In the past, similar activities have encouraged the Kremlin to launch cyber attacks against Poland. After Russia annexed Crimea in 2014, NATO Supreme Allied Commander in Europe Philip Breedlove proposed expanding the alliance’s base in the Polish city of Szczecin. Shortly after his announcement, the cyber-espionage group Sednit, connected to Russia’s Main Intelligence Unit (GRU), attacked Polish websites managed by financial institutions and infected their systems with malware. In May 2018, the Polish Ministry of Defense announced plans to build a permanent US military base in Poland. This was followed by NATO’s Saber Strike military exercises in Poland, Latvia, and Lithuania. In response, Moscow openly expressed concerns regarding the military drills and GRU-linked actors ‘spear phished’ Polish government entities. This included the Ministry of Foreign Affairs, with malware simultaneously distributed on Poland’s Finance Ministry website.

These examples show that military exercises of foreign actors near Russia’s border sometimes lead to state-linked cyber activities. It also supports the argument that Russian actors may have been interested in orchestrating the latest cyber disruption against Poland amid the Defender Europe 20 trainings.

The April hack

On April 22nd, hackers compromised the War Studies Academy’s content management system and replaced pre-existing content with a fake letter allegedly written by the Polish Brigadier General Ryszard Parafianowicz. The letter criticised the ruling Law and Justice party (PiS) for participating “in various US scandals” and described the presence of US troops on Polish soil as a “so-called voluntary” and “forced […] occupation.”

Although the WSA functions as part of the Polish Ministry of National Defense, the incident did not affect the functioning of the ministry’s IT infrastructure nor its data processing.

Stanislaw Żaryn stated that this specific disinformation attack was “congruent with disinformation activities carried out by the Russian Federation against Poland.”

Analysing the attack

The DFRLab analysed key narratives mentioned in the fabricated letter and compared them with those circulated in Kremlin-funded Russian media that discussed Poland.

An archived version of a fabricated letter posted on the Polish War Studies Academy website. (Source: WSA)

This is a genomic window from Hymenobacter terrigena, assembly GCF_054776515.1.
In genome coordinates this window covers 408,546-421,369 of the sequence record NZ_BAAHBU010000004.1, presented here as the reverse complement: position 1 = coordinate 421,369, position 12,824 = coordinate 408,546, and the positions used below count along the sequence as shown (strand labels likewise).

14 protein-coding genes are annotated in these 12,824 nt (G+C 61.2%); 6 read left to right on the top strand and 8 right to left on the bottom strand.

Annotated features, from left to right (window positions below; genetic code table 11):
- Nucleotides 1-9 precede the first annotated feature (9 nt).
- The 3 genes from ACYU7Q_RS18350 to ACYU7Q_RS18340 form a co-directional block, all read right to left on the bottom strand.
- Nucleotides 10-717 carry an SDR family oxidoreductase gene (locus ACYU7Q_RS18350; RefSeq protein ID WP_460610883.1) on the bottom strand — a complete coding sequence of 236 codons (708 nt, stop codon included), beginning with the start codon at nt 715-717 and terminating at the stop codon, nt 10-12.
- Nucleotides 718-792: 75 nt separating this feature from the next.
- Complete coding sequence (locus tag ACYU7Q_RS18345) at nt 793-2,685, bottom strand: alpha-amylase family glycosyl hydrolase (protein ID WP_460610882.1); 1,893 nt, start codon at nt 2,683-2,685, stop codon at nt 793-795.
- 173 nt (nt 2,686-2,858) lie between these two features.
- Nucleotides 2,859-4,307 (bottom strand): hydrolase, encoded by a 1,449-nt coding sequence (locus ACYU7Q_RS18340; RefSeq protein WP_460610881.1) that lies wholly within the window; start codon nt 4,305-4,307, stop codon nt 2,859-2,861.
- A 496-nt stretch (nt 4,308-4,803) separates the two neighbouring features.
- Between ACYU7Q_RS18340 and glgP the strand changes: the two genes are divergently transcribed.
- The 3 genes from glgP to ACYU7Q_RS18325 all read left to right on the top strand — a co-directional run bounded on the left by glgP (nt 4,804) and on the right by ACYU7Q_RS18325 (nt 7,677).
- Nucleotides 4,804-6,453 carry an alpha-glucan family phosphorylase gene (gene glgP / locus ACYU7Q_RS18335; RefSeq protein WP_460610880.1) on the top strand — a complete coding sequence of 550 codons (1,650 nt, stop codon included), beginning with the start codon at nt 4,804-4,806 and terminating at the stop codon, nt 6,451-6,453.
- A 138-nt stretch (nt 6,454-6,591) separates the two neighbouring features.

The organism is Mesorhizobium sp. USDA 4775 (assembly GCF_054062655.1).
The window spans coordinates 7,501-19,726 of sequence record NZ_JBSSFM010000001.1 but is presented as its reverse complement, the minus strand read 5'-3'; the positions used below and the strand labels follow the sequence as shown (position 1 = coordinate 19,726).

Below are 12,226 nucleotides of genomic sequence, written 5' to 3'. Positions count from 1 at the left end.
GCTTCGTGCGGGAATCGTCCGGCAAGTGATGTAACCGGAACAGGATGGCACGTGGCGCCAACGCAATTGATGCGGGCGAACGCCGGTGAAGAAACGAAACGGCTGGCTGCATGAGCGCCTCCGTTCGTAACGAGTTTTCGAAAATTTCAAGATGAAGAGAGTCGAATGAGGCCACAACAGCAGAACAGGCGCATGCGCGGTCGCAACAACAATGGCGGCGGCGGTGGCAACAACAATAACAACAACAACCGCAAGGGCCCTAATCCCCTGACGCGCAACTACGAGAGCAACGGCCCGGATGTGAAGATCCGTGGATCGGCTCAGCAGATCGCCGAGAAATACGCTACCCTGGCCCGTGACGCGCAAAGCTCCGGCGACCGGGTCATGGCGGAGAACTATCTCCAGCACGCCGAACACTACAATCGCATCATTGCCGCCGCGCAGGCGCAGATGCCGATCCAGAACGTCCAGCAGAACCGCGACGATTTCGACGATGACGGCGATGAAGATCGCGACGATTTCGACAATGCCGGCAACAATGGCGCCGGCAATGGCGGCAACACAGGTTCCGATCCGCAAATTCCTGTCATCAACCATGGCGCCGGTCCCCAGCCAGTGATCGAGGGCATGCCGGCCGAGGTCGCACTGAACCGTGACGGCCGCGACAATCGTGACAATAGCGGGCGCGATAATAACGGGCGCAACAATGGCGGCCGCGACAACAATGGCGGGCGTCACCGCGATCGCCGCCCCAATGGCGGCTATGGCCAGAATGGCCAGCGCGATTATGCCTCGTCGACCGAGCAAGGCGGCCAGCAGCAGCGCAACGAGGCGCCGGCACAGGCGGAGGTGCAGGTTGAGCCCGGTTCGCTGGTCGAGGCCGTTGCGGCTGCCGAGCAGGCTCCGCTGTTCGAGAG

The fake letter contained several false narratives. The first stated “we [Poles] are under American so-called voluntary occupation which is, in fact, a forced one.” Pro-Kremlin actors frequently denounce the presence of US troops in Europe. Consequently, Russian propaganda actively seeks to encourage negative feelings among Europeans toward American military personnel deployed to the continent. Additionally, the DFRLab found several instances of Kremlin-funded media calling US troops in Poland “occupants.” Indeed, a 2018 Ria Novosti article claimed that the establishment of US military bases in Poland amounted to a soft occupation. According to the article, Poland has become the main regional foothold for the US Army, which would allow Washington to occupy the entirety of Eastern Europe. Another Ria Novosti article quoted Russian State Duma Deputy Alexander Sherin, who asserted that the plan to build “Fort Trump” in Poland simply shows that the US president is the true leader of Poland and that the fort itself would be a symbol of this occupation. Along similar lines, Gazeta.ru claimed last year that by inviting American troops to the country, Poland had given permission for this ‘voluntary occupation’.

All of these statements are crafted to undermine relations between the US and Poland. Poland is the closest ally of the United States in Eastern Europe and the two countries actively cooperate in various fields. This includes security, international organisations and the economy. Poland is also the leading trade partner for the United States in the region, and the US is Poland’s top non-EU investor. Russia’s aggression against Ukraine was a wake-up call for Poland to seek higher security guarantees from its NATO partners. Therefore, the US military presence in Poland is not a symbol of occupation, but rather a display of NATO support for the country amid heightened security concerns concerning Russia’s activities in neighboring countries.

Another claim made in the fabricated letter was that “carrying out Defender Europe 20 maneuvers near the Russian border is an obvious provocation.”Russia’s Ministry of Foreign Affairs called the Defender Europe 20 trainings an “aggressive act,” which could trigger further tensions in international politics. Along similar lines, Kremlin-funded RT dubbed Defender Europe 20 a “provocation against Russia” and asserted that the largest US exercises in Europe in 25 years would only result in the deterioration of the region’s security. The article went so far as to suggest that the exercise has nothing to do with ensuring security in Europe and that its sole purpose was to irritate Russia. Sputnik asserted that the massive deployment of the US Army to a peaceful and prosperous Europe was a “planned provocation.” Another Sputnik article suggested that, although Russia is not explicitly mentioned as a target of Defender Europe 20, the anti-Russian theme of the operation is no secret to anyone.